The cycle of psychogenic ED

Psychogenic erectile dysfunction can operate in a vicious cycle. Anxiety or depression can precede erectile dysfunction and create problems when a person engages in sexual activity. Or, a person with erectile dysfunction may develop symptoms of anxiety or depression due to their dysfunction.

Diagnostic

To determine the root cause of any type of erectile dysfunction, consult a healthcare practitioner. They will do a thorough assessment, looking at the person’s medical and sexual history, past substance use, as well as general health and vital signs.

Healthcare providers can use a variety of tests and tools to investigate the cause of erectile dysfunction, including, but not limited to:

  • Blood tests: Helps identify potential underlying causes that may contribute to erectile dysfunction, such as heart problems, anemia, or hormonal abnormalities, including testosterone, which is the basis of erectile dysfunction. These can also check kidney and liver function.
  • Nocturnal Penile Tumescence Test (NPT): Measures erectile function during sleep.
  • Urine tests: May check for the presence of diabetes as an underlying condition.
  • Thyroid tests: The thyroid helps regulate sex hormones. A thyroid deficiency could be the cause of erectile dysfunction.

Once all other medical explanations are ruled out, a mental health professional may be called upon to determine if psychological factors are involved. There may be a combination of things causing ED.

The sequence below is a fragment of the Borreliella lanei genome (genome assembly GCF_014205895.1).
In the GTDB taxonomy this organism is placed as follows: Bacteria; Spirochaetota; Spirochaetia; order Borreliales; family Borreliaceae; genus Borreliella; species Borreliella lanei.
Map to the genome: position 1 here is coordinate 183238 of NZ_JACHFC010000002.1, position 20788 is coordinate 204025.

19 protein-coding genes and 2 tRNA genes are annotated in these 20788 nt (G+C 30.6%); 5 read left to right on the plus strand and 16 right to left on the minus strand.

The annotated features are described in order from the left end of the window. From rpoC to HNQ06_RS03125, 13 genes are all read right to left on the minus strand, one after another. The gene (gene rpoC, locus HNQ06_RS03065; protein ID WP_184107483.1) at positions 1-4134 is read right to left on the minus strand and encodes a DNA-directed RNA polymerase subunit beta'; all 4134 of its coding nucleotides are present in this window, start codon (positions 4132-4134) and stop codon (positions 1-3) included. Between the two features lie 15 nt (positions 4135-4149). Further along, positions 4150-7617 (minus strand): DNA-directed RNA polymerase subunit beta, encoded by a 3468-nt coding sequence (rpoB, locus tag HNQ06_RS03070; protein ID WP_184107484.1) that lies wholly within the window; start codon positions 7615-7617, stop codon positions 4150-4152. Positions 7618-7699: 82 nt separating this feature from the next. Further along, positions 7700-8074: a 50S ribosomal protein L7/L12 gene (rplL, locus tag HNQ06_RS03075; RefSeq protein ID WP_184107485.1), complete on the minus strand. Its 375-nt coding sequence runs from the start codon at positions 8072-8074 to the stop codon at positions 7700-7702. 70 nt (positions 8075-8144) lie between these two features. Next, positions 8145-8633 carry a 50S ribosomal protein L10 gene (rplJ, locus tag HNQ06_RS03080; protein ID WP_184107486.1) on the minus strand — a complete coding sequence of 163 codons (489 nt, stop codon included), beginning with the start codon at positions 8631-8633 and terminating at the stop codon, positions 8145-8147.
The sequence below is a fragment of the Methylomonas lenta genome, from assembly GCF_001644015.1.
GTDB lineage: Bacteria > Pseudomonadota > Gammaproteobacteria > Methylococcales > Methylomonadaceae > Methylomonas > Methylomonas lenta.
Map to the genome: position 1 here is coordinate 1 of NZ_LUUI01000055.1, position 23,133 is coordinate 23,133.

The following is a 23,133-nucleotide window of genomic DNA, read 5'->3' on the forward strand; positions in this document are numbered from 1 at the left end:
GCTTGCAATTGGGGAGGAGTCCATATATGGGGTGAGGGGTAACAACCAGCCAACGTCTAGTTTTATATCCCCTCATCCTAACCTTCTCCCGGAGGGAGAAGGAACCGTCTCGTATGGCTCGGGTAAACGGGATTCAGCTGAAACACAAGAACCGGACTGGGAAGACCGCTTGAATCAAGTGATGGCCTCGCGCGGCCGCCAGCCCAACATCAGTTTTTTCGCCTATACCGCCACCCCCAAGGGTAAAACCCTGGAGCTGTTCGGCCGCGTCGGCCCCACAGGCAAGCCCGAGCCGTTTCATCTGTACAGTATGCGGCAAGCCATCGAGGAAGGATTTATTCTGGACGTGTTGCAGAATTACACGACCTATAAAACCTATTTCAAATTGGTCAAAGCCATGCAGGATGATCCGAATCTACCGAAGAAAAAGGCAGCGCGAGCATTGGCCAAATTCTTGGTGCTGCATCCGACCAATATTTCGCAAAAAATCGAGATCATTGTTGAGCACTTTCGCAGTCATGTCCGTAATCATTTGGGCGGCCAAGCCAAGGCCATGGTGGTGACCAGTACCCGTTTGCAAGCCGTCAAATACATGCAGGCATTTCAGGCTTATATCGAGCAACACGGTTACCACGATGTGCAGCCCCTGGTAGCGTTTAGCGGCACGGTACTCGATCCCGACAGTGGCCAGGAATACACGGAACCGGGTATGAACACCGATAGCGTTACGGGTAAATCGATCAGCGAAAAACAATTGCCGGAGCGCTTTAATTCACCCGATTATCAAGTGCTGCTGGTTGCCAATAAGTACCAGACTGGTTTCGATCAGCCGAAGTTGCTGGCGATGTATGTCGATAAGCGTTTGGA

A mental health professional will do a psychological assessment to determine if there is a psychological reason that is causing or is related to the person’s ED.

Processing

Psychogenic erectile dysfunction is treated by addressing the psychological factors involved.

The main methods of treating psychogenic erectile dysfunction include:

  • Psychotherapy: Therapy can help patients identify their thoughts and feelings related to sexual activity and impotence. Through therapy, patients can develop balanced thoughts about themselves, their relationships and their sexual performance.
  • Couple consultation: This can create an opportunity for partners to improve communication about intimacy and sex, examine their sexual relationship, and better understand and understand each other’s sexual functioning.
  • Relaxation techniques: Implementing breathing, meditation or visualization strategies can promote calm and relaxation.
  • Medication: A health care provider may prescribe drugs to physically help a patient achieve an erection (for example, Viagra), or drugs to manage psychological symptoms, including antidepressants or anti-anxiety medications.

Heal body and mind

If an individual’s erectile dysfunction is caused by both physiological and psychological factors, a healthcare professional may recommend a combination of medications, lifestyle changes, and mental health care to treat erectile dysfunction.

A word from Verywell

Sexual health and function is an important part of a person’s life. Erectile dysfunction, whether due to psychological factors or not, is a very personal condition. Don’t be afraid to seek help and share your concerns with a healthcare professional. It can help you identify the cause of your erectile dysfunction and create a tailored treatment plan to improve your psychological and sexual well-being.